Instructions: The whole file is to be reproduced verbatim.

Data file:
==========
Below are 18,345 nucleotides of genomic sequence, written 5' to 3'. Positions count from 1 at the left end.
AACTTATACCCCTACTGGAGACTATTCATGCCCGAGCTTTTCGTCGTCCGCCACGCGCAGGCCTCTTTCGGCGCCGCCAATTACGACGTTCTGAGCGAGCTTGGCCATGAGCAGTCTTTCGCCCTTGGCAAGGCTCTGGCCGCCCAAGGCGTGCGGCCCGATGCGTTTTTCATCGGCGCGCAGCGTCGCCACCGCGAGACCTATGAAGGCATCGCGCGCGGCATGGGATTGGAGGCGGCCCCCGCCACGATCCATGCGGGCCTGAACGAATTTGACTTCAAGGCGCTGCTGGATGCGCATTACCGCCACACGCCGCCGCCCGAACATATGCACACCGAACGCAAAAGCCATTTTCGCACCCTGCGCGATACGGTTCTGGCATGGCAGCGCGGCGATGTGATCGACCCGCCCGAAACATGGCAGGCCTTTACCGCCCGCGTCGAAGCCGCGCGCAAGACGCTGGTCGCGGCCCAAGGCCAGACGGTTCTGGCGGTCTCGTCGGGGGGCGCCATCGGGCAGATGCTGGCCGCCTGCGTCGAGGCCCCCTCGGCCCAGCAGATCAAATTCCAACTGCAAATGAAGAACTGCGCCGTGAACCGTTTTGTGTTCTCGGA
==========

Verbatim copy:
Below are 18,345 nucleotides of genomic sequence, written 5' to 3'. Positions count from 1 at the left end.
AACTTATACCCCTACTGGAGACTATTCATGCCCGAGCTTTTCGTCGTCCGCCACGCGCAGGCCTCTTTCGGCGCCGCCAATTACGACGTTCTGAGCGAGCTTGGCCATGAGCAGTCTTTCGCCCTTGGCAAGGCTCTGGCCGCCCAAGGCGTGCGGCCCGATGCGTTTTTCATCGGCGCGCAGCGTCGCCACCGCGAGACCTATGAAGGCATCGCGCGCGGCATGGGATTGGAGGCGGCCCCCGCCACGATCCATGCGGGCCTGAACGAATTTGACTTCAAGGCGCTGCTGGATGCGCATTACCGCCACACGCCGCCGCCCGAACATATGCACACCGAACGCAAAAGCCATTTTCGCACCCTGCGCGATACGGTTCTGGCATGGCAGCGCGGCGATGTGATCGACCCGCCCGAAACATGGCAGGCCTTTACCGCCCGCGTCGAAGCCGCGCGCAAGACGCTGGTCGCGGCCCAAGGCCAGACGGTTCTGGCGGTCTCGTCGGGGGGCGCCATCGGGCAGATGCTGGCCGCCTGCGTCGAGGCCCCCTCGGCCCAGCAGATCAAATTCCAACTGCAAATGAAGAACTGCGCCGTGAACCGTTTTGTGTTCTCGGA